When I return from work I always walk the dog. Normally I avoid other dogs and the humans attached to them. This is because my dog, Lucy, can sometimes be unpredictable around other dogs. She once bit another dog very badly and I am extremely careful because of this. There are exceptions to my caution, however.
Here in the village, there are some single women with dogs and I have seen two or three of them. I’ve learned something a bit unique about dog people when they are out and about with their animals. The humans tend not to introduce themselves, they introduce the dogs. I’m known as “Lucy’s dad”. I know Lenny’s mom and Yogi’s mom, two quite attractive women, but I don’t know their names.
This past Friday I was taking Lucy on my usual after work walk. At the small park, I spied two small, fluffy white dogs about 75 feet away. They were attached via leash to two women who were obviously talking. Dog talk, of course.
One of the women was wearing an actual dress. Despite Lucy’s occasional difficult with other dogs, I walked towards them while keeping my dog’s leash tight. Walking a dog and approaching people who are also walking dogs is incredibly easy.
Lucy did surprisingly well with the two fluffy white shih tzus. There was no snapping or growling on her part. As for the two women? One was definitely older, at least 65 years old but quite friendly and pleasant. The other woman – the one wearing the colorful and attractive orange sundress – was likely in her 40s with a nice face and a slender body. We all chatted about dogs, of course. I was looking for indicators of interest from the woman in the sundress. If there were at this point, they were too subtle to pick up on.
As I was taking Lucy on a walk with purpose of emptying her of waste materials, I had to move away because she was too distracted by the other two dogs. I walked about 50 feet away and sure enough, Lucy produced. Given that the two women were still chatting, I walked back with my dog to rejoin the conversation, this time, with a purpose. The casual conversation would now have an agenda.
As the dog-oriented subjects were winding down, the three of us started talking about the benefits of living in the village. I let it known that I had a decent, full-time job in a professional environment (ok, it’s a long term contract, close enough). Guys my age in the village with full-time, white-collar jobs are few and far between. Most are “doing deals” or working food and beverage.
I also let it be known that I was single. I was qualifying myself. The woman in the sundress flat out asked what I did for a living. She really brightened up when I told her “writer”. I used a little self-deprecation when I added the caveat that I was a technical writer. Tech writers can make a good living, after all. During the course of conversation, I had a cigarette.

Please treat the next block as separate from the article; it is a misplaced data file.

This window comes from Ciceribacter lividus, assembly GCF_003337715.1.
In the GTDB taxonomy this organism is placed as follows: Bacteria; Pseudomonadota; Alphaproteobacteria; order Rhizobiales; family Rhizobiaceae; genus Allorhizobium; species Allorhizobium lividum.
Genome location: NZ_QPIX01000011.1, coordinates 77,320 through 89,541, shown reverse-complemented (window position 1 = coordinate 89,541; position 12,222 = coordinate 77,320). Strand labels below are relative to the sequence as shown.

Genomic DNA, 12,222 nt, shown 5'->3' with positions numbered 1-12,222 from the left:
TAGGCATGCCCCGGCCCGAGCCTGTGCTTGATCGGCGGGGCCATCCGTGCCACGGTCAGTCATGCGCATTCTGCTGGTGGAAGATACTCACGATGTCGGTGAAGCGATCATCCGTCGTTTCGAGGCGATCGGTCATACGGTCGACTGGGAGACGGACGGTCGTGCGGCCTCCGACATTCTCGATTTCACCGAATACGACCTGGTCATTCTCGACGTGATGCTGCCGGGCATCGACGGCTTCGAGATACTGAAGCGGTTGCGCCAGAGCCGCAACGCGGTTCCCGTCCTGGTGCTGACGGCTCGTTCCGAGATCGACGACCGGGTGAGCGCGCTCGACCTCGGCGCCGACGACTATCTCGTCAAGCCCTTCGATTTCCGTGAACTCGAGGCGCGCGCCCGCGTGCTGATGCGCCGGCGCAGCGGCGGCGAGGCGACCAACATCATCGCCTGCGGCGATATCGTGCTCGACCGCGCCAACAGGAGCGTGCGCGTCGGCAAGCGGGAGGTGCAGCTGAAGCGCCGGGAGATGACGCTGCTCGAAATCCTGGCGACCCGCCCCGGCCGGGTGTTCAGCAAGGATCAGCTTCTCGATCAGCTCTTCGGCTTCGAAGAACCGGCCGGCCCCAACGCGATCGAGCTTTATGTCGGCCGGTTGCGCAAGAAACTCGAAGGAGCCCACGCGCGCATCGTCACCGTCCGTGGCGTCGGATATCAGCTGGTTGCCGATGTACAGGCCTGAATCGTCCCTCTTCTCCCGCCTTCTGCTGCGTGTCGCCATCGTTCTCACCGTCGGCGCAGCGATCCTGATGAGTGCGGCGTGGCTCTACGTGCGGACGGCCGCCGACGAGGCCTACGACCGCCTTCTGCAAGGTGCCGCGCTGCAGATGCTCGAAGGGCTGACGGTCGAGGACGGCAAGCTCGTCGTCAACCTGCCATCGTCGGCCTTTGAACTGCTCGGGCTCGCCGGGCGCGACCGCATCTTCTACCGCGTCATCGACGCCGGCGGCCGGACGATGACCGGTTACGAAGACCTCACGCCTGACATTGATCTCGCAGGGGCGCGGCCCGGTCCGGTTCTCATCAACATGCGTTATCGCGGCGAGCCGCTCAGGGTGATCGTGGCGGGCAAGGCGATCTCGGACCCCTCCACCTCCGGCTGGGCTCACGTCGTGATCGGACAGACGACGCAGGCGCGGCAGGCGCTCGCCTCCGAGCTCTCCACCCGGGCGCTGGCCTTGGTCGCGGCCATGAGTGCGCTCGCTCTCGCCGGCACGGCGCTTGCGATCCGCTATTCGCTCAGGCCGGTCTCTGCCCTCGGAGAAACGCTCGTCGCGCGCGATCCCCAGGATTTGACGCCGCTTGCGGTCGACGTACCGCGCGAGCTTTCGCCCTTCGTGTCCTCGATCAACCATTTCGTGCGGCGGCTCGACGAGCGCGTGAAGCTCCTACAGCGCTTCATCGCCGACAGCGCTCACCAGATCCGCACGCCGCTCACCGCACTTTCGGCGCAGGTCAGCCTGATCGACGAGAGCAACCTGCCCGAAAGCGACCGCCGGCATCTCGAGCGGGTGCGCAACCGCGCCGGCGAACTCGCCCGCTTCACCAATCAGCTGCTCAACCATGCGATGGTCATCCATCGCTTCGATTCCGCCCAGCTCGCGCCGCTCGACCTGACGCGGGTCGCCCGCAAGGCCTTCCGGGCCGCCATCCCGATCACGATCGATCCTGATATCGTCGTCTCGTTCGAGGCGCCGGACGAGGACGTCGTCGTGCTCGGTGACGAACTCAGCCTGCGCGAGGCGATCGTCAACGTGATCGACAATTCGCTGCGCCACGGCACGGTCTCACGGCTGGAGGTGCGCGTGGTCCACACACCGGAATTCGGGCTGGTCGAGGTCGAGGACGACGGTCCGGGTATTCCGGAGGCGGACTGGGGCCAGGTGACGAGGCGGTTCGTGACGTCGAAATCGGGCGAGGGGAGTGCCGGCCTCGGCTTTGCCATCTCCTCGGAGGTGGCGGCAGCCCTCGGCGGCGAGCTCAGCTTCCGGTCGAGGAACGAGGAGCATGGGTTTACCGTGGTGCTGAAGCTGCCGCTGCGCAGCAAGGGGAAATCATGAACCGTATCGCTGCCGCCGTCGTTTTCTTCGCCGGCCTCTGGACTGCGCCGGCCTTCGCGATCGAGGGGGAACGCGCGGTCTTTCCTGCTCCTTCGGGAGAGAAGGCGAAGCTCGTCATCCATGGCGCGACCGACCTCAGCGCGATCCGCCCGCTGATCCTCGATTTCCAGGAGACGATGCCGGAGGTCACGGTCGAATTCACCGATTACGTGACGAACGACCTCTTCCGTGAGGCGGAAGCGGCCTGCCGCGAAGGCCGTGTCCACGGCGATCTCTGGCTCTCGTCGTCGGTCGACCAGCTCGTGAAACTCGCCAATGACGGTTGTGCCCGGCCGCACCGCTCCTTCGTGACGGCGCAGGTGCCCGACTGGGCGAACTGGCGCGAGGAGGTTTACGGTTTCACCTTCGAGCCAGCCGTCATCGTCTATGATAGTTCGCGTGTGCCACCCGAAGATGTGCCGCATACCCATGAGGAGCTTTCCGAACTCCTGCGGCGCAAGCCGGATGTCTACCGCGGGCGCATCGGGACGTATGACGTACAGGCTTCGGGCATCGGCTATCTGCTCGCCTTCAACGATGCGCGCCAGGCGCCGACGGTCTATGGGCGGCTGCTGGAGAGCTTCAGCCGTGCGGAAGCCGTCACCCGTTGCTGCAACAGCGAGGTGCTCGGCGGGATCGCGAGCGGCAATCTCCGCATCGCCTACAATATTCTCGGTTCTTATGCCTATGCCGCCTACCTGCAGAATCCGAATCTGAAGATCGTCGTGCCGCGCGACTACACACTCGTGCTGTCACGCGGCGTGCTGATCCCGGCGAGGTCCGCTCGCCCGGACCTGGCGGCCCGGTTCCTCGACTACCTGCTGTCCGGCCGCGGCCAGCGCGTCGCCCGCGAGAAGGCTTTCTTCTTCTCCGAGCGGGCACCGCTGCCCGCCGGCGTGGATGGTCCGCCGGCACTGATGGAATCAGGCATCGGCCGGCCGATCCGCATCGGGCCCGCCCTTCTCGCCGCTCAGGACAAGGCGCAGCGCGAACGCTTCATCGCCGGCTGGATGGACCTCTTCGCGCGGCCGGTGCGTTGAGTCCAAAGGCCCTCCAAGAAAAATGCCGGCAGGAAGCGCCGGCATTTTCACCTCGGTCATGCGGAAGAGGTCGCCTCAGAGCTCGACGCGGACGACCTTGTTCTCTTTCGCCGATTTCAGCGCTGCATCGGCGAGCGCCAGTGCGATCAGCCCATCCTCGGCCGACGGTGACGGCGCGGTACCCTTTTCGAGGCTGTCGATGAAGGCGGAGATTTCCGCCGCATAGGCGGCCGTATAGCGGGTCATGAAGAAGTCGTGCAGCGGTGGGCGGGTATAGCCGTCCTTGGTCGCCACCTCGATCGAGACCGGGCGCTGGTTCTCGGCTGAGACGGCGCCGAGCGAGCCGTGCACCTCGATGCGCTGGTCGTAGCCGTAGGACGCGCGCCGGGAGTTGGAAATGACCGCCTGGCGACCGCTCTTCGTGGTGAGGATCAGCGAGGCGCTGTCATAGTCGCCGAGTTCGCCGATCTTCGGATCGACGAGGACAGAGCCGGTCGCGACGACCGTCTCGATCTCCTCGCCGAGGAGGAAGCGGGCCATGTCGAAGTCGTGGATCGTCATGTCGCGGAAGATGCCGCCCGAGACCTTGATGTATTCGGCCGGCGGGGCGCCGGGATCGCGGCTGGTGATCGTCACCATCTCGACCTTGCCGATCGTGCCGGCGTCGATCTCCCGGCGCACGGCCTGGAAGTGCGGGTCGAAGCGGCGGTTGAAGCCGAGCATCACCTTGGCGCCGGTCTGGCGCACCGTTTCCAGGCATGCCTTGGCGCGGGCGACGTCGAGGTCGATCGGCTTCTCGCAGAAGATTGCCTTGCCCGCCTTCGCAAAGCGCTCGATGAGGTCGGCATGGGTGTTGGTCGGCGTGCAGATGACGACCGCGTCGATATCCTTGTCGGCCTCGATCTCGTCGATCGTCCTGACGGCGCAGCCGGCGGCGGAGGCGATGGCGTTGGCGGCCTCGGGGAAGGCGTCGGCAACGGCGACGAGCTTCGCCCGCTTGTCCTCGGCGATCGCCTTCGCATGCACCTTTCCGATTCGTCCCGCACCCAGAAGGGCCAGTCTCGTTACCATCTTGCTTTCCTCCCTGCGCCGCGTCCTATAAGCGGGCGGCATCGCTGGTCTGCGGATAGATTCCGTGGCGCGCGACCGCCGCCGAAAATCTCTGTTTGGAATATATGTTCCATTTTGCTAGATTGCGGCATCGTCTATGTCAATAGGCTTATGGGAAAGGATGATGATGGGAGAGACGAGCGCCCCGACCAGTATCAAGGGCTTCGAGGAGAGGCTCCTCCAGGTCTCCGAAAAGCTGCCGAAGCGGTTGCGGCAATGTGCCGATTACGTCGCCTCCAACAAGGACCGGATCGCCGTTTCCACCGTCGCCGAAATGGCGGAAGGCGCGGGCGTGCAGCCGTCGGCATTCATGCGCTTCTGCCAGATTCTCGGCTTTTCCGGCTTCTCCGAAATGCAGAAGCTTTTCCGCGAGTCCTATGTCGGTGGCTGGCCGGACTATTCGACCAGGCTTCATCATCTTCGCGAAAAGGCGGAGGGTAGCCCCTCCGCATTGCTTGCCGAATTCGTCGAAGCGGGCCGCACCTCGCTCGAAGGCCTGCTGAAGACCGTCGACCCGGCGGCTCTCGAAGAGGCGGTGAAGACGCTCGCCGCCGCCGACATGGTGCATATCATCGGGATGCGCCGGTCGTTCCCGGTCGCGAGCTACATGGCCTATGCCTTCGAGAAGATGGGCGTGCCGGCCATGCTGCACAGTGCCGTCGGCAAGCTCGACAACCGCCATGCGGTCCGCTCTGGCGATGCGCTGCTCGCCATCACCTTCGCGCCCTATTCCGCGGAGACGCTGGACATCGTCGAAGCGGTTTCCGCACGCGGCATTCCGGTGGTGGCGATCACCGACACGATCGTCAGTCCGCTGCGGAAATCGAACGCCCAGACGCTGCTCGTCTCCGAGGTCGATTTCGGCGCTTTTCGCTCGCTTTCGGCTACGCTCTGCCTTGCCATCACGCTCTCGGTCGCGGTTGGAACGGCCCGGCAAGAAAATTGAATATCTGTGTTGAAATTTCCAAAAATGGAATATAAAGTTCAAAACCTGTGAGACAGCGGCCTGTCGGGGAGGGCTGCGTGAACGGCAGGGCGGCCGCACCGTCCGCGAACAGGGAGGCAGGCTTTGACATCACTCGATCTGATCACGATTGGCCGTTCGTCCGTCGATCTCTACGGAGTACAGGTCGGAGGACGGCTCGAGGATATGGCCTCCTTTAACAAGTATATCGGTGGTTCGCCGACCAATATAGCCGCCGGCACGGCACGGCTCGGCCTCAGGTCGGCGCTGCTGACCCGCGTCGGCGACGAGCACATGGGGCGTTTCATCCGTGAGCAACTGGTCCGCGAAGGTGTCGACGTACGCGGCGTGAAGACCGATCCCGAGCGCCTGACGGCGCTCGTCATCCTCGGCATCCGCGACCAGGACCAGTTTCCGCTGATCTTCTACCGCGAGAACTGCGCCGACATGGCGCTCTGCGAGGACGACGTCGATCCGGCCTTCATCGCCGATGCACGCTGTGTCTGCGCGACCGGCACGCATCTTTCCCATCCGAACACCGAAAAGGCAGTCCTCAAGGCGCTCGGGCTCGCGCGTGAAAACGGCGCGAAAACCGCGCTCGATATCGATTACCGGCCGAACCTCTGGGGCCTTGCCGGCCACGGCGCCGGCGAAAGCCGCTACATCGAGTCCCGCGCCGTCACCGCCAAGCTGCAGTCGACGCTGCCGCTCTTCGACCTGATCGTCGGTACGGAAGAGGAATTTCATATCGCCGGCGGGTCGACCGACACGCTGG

Suddenly, as in very suddenly, sundress woman stuck out her hand. “I’m Janet.” I shook her hand nicely. “I’m Private Man.” Dog people rarely, if ever, actually introduce themselves. The Game is on.
The older woman introduced herself as Jody. We then started talking more about ourselves. We’re all neighbors, Jody living in a nice townhome and Janet living just about across the street from me.
OK, with a bit of Game in play and my prequalifications delivered in this “casual” conversation, it was time to listen, watch, and learn from Janet. She was tanned, almost too much so (beach-oriented lifestyle) and was wearing a bit of makeup to go with her orange sundress. 7 face, likely 8 body but hard to tell with the dress. Not exactly chesty but her overall figure looked promising.
Jody excused herself and Janet and I walked South, a direction that would take us to both our places. I asked her what she did and sure enough, she’s a writer, published and everything (a murder mystery). The book didn’t do too well and so she was doing some other things to make ends meet, legitimate stuff, not like this woman. In the course of this “idle chat” she gave out some very important indicators of interest.
Janet bummed a cigarette from me. An important sign? Yup, smokers tend to stick together. When she bummed a smoke from me it was her way of saying that we’re compatible regarding that bad habit.
She mentioned that she has only recently moved to the village, just two weeks previous. This was an indicator of interest because it would give me a great excuse for me to show her around more. I knew this and she knew this. The ball is my court regarding that.
The second indicator of interest was this statement from her: “We just moved here, I mean me and my dog.” Please, that’s so obvious it hurts. If any of you male readers didn’t get that indicator of interest I’m going to personally visit you and beat you over the head with a blunt object. Shit, even Johnny Milfquest could figure that one out and he’s a tosser.
It was actually less than ten minutes as we walked (very slowly) and talked. I finally broke of the conversation by letting her know that I was going to walk into the village and meet up with some friends. She was smiling broadly when she stated “I really hope to see you in the village some time.” My response? “I insist that you do.”
Some take-away lessons from this encounter:
1. Approach. Seriously, just approach. Yeah, I have it easy because of the dog.
2. Don’t hang around too long. I left for a bit but then returned. It’s sort of a variation of the change of venue. I also broke off the conversation with Janet by giving the message that I had active social life but would still enjoy running into her again.
3. Look for indicators of interest! They could be body language or verbal. When Janet introduced herself to me, that was quite significant.
Of course, this leads to a dilemma on which I will post about soon – the perils of propinquity.
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